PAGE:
By Marina Csomor

I am faced with a great internal struggle whenever I find a house show or pop-up restaurant or art opening to attend. The initial thrill of possibility of who I might meet or what I could discover at such an event is soon overtaken by a creeping anxiety. But who can I get to go with me?

Although I’ve been living in Detroit for six months, my circle of friends is sadly still limited. I have a few friends living in the suburbs, a few others busy with full-time jobs and boyfriends, a few friends of friends and college acquaintances I know are nearby — but he is rarely willing to make the long, congested drive to the city; she is probably doing something with her S.O.; and I just asked her to hang out a few days ago.

I’m not good at asking for company, and as an introverted only child, I am used to embracing independence and riding solo. But it’s amazing how solitude loses its sheen when it’s a ceaseless reality rather than a bold choice. Sometimes I just don’t want to face a crowd of strangers alone.

Walking into Detroit’s contemporary art museum one Saturday afternoon in April, however, I am excited to be unaccompanied. I’m heading to a panel called “The Art of Food Sovereignty,” which has combined just about all of my callings — art, community, whole foods and social justice — in one talk. I’m ready to absorb the wisdom of like-minded individuals, and alone, I know I will be more approachable. This is my chance to infiltrate a community I have been longing to find.

The talk is great, and I feel fine by myself in the audience. I enjoy looking at the faces around me, noting the abundance of oversized glasses, thrift store threads and carefree bed head.

During the discussion, one of the panelists, a combination artist/farmer, passes around a bowl of greens she picked fresh that morning. I laugh to myself as the bowl gets to me. With no plates and no condiments, I know many people would find this communal snack absurd — even pretentious — but to me, it’s perfect.


Her joy, her ease, her light are apparent — and I find myself again wishing I could be more like her. I haven’t felt that happy in a long time.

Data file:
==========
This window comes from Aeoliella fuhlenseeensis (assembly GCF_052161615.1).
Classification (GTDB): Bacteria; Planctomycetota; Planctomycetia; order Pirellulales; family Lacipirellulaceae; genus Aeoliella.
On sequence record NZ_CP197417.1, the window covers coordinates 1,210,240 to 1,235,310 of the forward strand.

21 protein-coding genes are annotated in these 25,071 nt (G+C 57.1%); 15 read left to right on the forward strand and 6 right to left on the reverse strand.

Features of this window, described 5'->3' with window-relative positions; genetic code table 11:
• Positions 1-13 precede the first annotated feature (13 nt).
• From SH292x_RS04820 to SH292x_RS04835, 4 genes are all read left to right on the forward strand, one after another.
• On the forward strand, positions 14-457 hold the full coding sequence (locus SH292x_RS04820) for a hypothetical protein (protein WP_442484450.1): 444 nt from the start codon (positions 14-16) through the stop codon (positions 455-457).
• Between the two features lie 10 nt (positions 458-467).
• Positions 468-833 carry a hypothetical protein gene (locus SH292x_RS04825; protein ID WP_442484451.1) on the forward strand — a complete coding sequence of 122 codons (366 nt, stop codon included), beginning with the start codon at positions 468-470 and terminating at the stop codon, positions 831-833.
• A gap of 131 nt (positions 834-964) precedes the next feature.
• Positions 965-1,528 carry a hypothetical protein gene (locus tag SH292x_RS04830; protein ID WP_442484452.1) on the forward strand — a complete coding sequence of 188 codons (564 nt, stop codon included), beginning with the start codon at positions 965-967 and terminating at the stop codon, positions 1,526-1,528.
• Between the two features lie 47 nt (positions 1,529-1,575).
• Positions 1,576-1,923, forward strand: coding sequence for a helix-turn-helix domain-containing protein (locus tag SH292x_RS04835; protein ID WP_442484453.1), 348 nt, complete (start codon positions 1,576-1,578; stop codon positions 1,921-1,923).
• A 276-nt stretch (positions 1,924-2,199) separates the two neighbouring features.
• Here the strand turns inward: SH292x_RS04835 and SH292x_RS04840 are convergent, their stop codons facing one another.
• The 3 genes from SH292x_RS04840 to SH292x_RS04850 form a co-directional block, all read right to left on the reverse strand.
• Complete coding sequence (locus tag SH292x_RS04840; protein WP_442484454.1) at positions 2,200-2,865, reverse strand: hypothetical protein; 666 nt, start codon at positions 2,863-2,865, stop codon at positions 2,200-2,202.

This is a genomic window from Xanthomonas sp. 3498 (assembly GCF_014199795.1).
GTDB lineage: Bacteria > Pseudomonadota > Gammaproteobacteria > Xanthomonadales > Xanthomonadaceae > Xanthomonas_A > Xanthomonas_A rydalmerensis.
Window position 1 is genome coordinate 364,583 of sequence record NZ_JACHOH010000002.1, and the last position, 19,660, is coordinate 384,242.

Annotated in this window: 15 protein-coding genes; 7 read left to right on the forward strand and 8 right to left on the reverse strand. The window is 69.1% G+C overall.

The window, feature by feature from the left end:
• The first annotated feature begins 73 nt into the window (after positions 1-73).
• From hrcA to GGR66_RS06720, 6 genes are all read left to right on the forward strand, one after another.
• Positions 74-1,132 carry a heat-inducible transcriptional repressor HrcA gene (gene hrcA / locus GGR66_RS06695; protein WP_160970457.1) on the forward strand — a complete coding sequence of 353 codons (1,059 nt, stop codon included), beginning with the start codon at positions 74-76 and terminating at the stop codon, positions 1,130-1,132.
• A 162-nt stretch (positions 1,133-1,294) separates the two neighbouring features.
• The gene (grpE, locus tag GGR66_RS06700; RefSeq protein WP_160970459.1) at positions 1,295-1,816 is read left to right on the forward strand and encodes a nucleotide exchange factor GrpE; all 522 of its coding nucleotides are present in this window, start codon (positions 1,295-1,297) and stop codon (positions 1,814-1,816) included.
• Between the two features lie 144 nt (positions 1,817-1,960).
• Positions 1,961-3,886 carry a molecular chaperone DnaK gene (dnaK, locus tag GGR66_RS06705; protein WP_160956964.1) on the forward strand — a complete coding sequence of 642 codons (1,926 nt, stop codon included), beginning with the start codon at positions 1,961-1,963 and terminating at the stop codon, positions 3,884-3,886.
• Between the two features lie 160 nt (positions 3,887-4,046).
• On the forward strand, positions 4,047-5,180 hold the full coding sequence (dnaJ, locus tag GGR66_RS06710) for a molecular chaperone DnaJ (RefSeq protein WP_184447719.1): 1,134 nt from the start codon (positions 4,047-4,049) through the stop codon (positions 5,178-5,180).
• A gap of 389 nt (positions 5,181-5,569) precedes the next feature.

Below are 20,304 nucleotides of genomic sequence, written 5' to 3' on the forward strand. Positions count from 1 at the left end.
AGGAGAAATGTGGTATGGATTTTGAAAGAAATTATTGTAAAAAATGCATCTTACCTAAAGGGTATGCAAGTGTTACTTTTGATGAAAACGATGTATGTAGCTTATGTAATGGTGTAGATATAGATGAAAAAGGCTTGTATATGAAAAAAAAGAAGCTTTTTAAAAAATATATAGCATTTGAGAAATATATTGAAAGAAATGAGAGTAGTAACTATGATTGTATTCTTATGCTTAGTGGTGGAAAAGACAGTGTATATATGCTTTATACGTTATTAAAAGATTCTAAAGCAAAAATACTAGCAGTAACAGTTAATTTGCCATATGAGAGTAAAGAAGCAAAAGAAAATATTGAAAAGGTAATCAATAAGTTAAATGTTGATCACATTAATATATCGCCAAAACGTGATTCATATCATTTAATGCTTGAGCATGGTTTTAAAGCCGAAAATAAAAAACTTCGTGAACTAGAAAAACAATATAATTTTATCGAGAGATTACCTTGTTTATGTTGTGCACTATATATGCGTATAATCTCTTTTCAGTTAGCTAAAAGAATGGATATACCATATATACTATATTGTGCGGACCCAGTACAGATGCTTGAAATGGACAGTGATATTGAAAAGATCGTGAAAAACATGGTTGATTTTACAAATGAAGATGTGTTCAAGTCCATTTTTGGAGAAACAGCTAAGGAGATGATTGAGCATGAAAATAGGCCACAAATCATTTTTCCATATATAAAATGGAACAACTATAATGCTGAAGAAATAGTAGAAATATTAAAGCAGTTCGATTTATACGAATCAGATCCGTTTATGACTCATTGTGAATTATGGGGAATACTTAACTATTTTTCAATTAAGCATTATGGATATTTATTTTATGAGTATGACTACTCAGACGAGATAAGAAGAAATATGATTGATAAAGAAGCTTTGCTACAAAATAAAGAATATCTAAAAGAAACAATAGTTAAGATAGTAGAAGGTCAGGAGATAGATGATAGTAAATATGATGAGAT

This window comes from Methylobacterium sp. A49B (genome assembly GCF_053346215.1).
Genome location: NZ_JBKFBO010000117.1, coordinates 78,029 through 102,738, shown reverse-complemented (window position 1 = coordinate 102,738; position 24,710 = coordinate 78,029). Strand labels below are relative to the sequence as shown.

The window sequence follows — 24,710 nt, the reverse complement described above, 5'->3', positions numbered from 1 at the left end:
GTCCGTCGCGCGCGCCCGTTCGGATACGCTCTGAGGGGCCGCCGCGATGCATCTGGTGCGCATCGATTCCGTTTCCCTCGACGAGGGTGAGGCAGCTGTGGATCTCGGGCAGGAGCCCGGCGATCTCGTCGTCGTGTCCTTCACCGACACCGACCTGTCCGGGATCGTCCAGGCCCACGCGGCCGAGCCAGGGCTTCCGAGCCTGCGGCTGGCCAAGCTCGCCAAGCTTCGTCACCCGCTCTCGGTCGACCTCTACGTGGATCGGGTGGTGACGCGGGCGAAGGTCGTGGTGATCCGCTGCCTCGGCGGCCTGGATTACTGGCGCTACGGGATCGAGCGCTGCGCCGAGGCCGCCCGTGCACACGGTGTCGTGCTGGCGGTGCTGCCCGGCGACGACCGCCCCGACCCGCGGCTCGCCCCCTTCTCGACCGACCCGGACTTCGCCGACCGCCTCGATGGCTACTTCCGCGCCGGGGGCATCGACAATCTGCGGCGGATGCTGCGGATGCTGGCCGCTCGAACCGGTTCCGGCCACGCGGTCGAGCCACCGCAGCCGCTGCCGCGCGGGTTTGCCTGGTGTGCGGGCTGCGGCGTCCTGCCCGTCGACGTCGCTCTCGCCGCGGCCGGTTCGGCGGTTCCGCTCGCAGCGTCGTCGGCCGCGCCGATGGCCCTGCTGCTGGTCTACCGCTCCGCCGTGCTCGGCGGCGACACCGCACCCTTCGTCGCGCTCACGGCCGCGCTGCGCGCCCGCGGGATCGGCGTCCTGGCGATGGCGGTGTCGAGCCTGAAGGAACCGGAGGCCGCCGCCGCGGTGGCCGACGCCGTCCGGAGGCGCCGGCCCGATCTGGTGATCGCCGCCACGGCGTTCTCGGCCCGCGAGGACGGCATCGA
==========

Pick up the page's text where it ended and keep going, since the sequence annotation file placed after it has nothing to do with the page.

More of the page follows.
These are my people — those I imagine to be that rare breed of authentic hipster, who like art and recycling and DIY because of real interest in radical change, not because it feels profound to be “different.” I see the potential in this crowd to be the supportive and stimulating collective I haven’t yet found in Detroit.

After the talk, there is a reception in the next room where an accompanying exhibit is on display. Fresh salad and medicinal tea are served. The panelists are mingling.

I walk to the gallery, on a mission. One of the panelists — the one who brought the greens — is a woman I have admired for many months after stumbling on a magazine feature about her life as an artist and farmer in Detroit. She is someone I dream of working with — of being, really. I know I must talk to her.

I grab salad and walk around the room, one eye on the display of canned fruits and veggies artfully arranged by color, and the other on her. She is happily hugging the friends who came to hear her talk. Her joy, her ease, her light are apparent — and I find myself again wishing I could be more like her. I haven’t felt that happy in a long time.

The moment I see her alone, I pounce.“Hello, my name is Marina,” I say clumsily, “and I am really interested in your work with art and food and community. I was wondering, does your farm ever take volunteers?”

She smiles, unaware how much I need her to say “yes,” and instead tells me that they usually just work with people in their neighborhood. I think she senses my desperation and adds that sometimes they have volunteer days. “Why don’t you take my number,” she offers. Actually, her email address is on this information card, so “why don’t you just take this and send me a message.” One last smile, and with that, she’s moved on to her next admirer.

I take a final turn about the room, pretending that everything is fine, hoping maybe someone else will strike up even the smallest conversation with me. But they don’t, and I bolt.


Above all, this year I have realized the importance of showing myself compassion when I feel like I’m falling apart.


Walking back to my car, I feel awkward and hopeless. What am I doing? Why am I so lost? As I put the key in the ignition, I begin bawling.

I can’t seem to stop the tears, so I let them keep pouring. With the darkness of this last year, I have cried so many times in public that I don’t even care that the drivers of passing cars can probably see my red, raw face.

I cry in embarrassment at the regression of my social skills. I cry for my desperation to find someone, anyone, who will be my bridge to community in Detroit. I cry because her niceness is just not quite nice enough.

I consider calling my mom, but I’ve shared so many desperate moments with her over the last few months that I figure I might as well spare her from this breakdown.

When I get back to my apartment, I lie down on my bed and pull the covers up to my chin. I ignore my to-do list and the sun shining outside, and open my laptop to watch a movie.

Above all, this year I have realized the importance of showing myself compassion when I feel like I’m falling apart, even if it means being unproductive or antisocial. So, I let myself spend the rest of the day in bed.

Maybe tomorrow I’ll send her that email. But not today.

Marina Csomor is a designer and writer living in Detroit.